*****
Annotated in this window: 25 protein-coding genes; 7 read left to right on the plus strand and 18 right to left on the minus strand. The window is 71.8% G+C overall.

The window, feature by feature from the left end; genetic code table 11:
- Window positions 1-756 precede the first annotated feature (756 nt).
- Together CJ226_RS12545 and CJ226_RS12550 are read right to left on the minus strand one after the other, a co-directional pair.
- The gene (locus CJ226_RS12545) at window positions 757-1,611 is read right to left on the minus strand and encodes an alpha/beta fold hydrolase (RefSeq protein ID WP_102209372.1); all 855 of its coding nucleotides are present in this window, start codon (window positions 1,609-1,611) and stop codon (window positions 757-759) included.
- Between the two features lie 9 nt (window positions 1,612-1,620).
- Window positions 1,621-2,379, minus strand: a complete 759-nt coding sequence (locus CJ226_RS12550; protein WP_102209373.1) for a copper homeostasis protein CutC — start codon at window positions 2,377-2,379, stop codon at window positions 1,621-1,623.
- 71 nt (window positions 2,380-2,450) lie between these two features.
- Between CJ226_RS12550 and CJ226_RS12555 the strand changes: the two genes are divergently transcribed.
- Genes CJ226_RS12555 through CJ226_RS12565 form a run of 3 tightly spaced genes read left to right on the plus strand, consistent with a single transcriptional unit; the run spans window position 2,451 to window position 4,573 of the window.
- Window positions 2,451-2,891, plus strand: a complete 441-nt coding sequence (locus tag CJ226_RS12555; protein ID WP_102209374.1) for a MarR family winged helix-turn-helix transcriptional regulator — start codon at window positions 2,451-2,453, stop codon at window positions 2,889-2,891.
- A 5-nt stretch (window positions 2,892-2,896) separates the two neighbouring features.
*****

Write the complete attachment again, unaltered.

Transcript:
Annotated in this window: 25 protein-coding genes; 7 read left to right on the plus strand and 18 right to left on the minus strand. The window is 71.8% G+C overall.

The window, feature by feature from the left end; genetic code table 11:
- Window positions 1-756 precede the first annotated feature (756 nt).
- Together CJ226_RS12545 and CJ226_RS12550 are read right to left on the minus strand one after the other, a co-directional pair.
- The gene (locus CJ226_RS12545) at window positions 757-1,611 is read right to left on the minus strand and encodes an alpha/beta fold hydrolase (RefSeq protein ID WP_102209372.1); all 855 of its coding nucleotides are present in this window, start codon (window positions 1,609-1,611) and stop codon (window positions 757-759) included.
- Between the two features lie 9 nt (window positions 1,612-1,620).
- Window positions 1,621-2,379, minus strand: a complete 759-nt coding sequence (locus CJ226_RS12550; protein WP_102209373.1) for a copper homeostasis protein CutC — start codon at window positions 2,377-2,379, stop codon at window positions 1,621-1,623.
- 71 nt (window positions 2,380-2,450) lie between these two features.
- Between CJ226_RS12550 and CJ226_RS12555 the strand changes: the two genes are divergently transcribed.
- Genes CJ226_RS12555 through CJ226_RS12565 form a run of 3 tightly spaced genes read left to right on the plus strand, consistent with a single transcriptional unit; the run spans window position 2,451 to window position 4,573 of the window.
- Window positions 2,451-2,891, plus strand: a complete 441-nt coding sequence (locus tag CJ226_RS12555; protein ID WP_102209374.1) for a MarR family winged helix-turn-helix transcriptional regulator — start codon at window positions 2,451-2,453, stop codon at window positions 2,889-2,891.
- A 5-nt stretch (window positions 2,892-2,896) separates the two neighbouring features.